Vintage 2019 was one of the most difficult vintages I can remember. If I think of our least favourable vintages, they would be 2005, 2006,2007 and this vintage had moments of all of them.
Starting the March Long Weekend as usual but quickly noticed our volume was down, significantly down. The flavour looks good for the Chardonnay however we will have less than usual of what is already a small batch wine.
The Muller was 60% down, making the fermentation process and handling of this wine difficult. Lots of re purpose kegs and every fridge in the winery had a keg in it trying to make the best wine possible. It looks great however due to the small volume I was somewhat forced to make the decision to blend it with our Riesling pressings.
One of the hardest things in the wine industry is consistency and the Australian wine industry demands it. I find this sometimes constraining especially creativity. I feel to blend the Muller and Riesling Pressings is not a bad idea since a Riesling Gertztraimier blend is quite common, and, in fact almost on trend and very reflective of this vintage. The wine looks amazing lovely and textural. The Riesling doesn't dominate the Muller which is so important. A lovely wine which will be received well even though it is not a straight Muller Thurgau.
So next is the Riesling. On the weekend of the 10th March we receive some unwelcome rain, 30mm +. To be fair I got a lot less than some other vineyards and some even got hit with hail. A series of thunderstorms keep rolling through and we watch with eagle eyes praying for no hail. 2 days later we inspected the vineyard for damage and the grapes had started to split. In 42 years, we have never had any grapes split. I remember telling Linda and she jumped and said "what?" She too was amazed it happened. Analysis showed the acid was high, really high and I was looking down the barrel of being our Riesling in technically unbalanced for the first time ever.
Again, to be fair I was not alone. Every winemaker in the GS had their hand forced by the rain and pending Botrytis infection. I played what I thought was a best deal and took it to the absolute knife edge. Against advice, I hung the Riesling out for an extra 5 days to let as much of the acid drop as I could before the Botrytis infection was too much. I really did not want to battle the high acid in the winery. I now have a riper but full Riesling flavour, strong acid (that was never going to completely go away) a very small amount of residual sugar to make what is a balanced Riesling. Time will tell how it will fair in the long however it will age well.
Pinot was our next handpicked around the same time the Riesling was picked. Again, volume was down 60% for this wine which is such a shame. I make an excellent Pinot and it really sells well on some very high-profile lists. However, I have so little of it I am still unsure how it will go. Currently in oak and I will re assess once it goes through malo.
By this stage I am very disappoint with vintage, because the volume was low, I felt that we really hadn't started and there was nothing to get my teeth stuck into and excited about. To give you an idea of the battle against the weather in March 2018 we received 22mm, in March 2019 we received 68mm.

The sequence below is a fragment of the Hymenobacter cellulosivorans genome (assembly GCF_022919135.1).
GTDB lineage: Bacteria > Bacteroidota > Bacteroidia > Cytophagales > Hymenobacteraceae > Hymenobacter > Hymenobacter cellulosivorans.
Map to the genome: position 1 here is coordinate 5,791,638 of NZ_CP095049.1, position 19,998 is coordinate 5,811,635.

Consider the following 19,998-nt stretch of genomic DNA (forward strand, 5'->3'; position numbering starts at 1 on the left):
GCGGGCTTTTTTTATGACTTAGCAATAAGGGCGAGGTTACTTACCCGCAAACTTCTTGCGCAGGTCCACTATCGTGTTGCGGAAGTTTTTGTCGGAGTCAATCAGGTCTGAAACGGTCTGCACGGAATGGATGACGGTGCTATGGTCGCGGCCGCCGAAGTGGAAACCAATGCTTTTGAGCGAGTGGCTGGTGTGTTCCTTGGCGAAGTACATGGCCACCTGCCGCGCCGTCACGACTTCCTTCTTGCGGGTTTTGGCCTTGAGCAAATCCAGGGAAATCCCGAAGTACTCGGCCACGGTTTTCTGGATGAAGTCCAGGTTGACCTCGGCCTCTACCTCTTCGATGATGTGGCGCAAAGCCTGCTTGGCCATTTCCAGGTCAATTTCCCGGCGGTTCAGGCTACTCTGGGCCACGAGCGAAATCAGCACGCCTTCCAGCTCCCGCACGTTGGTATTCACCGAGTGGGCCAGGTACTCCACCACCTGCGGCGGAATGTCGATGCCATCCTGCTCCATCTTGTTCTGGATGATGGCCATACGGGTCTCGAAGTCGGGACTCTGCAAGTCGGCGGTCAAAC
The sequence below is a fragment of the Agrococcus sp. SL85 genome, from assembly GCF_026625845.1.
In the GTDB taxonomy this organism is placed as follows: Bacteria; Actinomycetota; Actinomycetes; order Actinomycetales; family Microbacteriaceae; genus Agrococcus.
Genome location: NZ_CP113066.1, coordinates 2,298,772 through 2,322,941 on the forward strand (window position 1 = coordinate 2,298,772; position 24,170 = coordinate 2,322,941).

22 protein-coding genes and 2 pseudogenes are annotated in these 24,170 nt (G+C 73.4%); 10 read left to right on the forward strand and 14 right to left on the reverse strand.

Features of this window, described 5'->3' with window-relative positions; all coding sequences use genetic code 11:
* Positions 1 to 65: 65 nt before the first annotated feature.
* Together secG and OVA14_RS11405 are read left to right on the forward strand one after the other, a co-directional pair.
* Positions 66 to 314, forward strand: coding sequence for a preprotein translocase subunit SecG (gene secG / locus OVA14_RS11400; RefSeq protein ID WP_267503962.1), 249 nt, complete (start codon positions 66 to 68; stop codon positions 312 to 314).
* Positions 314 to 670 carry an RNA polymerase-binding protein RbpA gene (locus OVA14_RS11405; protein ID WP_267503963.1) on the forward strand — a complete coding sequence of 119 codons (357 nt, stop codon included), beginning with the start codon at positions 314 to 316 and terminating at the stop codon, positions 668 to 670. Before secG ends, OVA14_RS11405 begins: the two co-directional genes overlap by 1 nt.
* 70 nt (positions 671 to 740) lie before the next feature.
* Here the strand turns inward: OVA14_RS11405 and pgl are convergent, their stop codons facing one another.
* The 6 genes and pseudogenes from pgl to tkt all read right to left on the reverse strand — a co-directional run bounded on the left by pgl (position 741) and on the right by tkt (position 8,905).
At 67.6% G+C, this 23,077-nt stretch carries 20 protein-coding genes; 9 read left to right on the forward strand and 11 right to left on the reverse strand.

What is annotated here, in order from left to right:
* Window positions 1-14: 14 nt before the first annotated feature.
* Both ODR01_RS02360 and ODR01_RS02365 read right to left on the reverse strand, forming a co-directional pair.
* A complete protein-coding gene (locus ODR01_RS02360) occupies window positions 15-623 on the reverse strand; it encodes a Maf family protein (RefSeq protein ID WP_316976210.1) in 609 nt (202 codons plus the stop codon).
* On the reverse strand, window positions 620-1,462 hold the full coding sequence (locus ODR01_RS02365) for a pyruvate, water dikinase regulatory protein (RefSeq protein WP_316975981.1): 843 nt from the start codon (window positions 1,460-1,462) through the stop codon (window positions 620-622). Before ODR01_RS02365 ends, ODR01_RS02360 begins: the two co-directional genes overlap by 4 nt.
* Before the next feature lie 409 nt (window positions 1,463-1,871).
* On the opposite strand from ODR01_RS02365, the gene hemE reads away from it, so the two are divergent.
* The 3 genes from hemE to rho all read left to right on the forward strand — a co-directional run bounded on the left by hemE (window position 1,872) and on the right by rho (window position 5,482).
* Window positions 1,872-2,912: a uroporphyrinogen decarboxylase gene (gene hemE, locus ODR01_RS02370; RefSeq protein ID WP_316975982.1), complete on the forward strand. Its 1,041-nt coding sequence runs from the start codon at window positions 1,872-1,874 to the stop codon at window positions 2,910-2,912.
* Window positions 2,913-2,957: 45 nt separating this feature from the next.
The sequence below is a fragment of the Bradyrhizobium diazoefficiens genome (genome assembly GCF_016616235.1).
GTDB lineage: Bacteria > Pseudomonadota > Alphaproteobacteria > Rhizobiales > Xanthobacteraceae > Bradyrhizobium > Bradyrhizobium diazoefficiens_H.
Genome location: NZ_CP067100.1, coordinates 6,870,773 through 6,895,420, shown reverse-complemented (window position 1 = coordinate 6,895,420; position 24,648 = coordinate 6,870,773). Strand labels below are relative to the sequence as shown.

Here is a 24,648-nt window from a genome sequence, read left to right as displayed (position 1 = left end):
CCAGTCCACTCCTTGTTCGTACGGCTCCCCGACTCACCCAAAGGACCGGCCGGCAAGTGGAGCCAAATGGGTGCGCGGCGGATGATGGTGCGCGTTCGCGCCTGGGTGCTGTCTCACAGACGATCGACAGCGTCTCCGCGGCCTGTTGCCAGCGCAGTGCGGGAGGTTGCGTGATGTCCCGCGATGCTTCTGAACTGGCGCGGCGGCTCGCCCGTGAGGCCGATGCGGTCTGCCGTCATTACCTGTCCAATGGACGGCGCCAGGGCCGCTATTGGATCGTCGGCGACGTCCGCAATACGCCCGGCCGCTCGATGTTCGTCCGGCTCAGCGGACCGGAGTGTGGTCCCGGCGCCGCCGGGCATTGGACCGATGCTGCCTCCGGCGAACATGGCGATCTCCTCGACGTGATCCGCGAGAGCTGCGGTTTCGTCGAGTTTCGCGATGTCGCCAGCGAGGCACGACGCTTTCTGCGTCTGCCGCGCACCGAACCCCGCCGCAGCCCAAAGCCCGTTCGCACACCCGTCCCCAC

We also struggled with the workload. We had many events planned months before, but all coincided with vintage. Race wars, Graze Mount Barker and the Long weekend was when we picked all the Chardonnay and Muller. Grapes and Gallops was same weekend all the pinot and Riesling come in.
Now we focused on the reds which were slow to ripen, and the birds were hungry as there was no blossom left on trees. There were times when I wondered if they would ever ripen bringing nightmares of 2006 again.
Finally, a win! April 3rd so we started the reds and brought in Cabernet Sauvignon which look and taste amazing. Volumes were about right for the Cabernet however extremely down for Merlot. We also picked two of our Shiraz Blocks leaving one out to ripen further for our whole bunch shiraz. Volumes looked normally but again the workload was heavy bringing everything in barre one block and Taste festival had began and we had 4 events in six days which included our famous Long Table Lunch. The following weekend was Easter and another festival event.
Last but not lest the last shiraz block look good and was ready to pick. We handpicked the shiraz to make our whole bunch shiraz. Volumes are good and we can finish on a high note however the workload continued. After about 10 days on skins all the reds were press one after the other over the weekend as Nigel needed to gear up and start seeding in Frankland. I then put all the reds to bed as we begin the bottling of 2019 whites and older vintages
To sum up Vintage 2019 was a difficult but solid vintage with some varieties experiencing a decline in volume of up to 30-60% and other varieties battle extreme weather conditions. Despite conditions wines look solid with standout varieties of Muller Blend and whole bunch Shiraz.
It has been a hard vintage with little to sing about. I think in the long run everything will be ok however if I did 3 vintages like that in a row I might have to reconsider if it is worth it. Like the wine, I think it is best to put it bed and move on.
make sure you read my son Jack version of Vintage here https://www.galafreywines.com.au/kim-s-wine-blog/my-busiest-holidays-yet-by-jack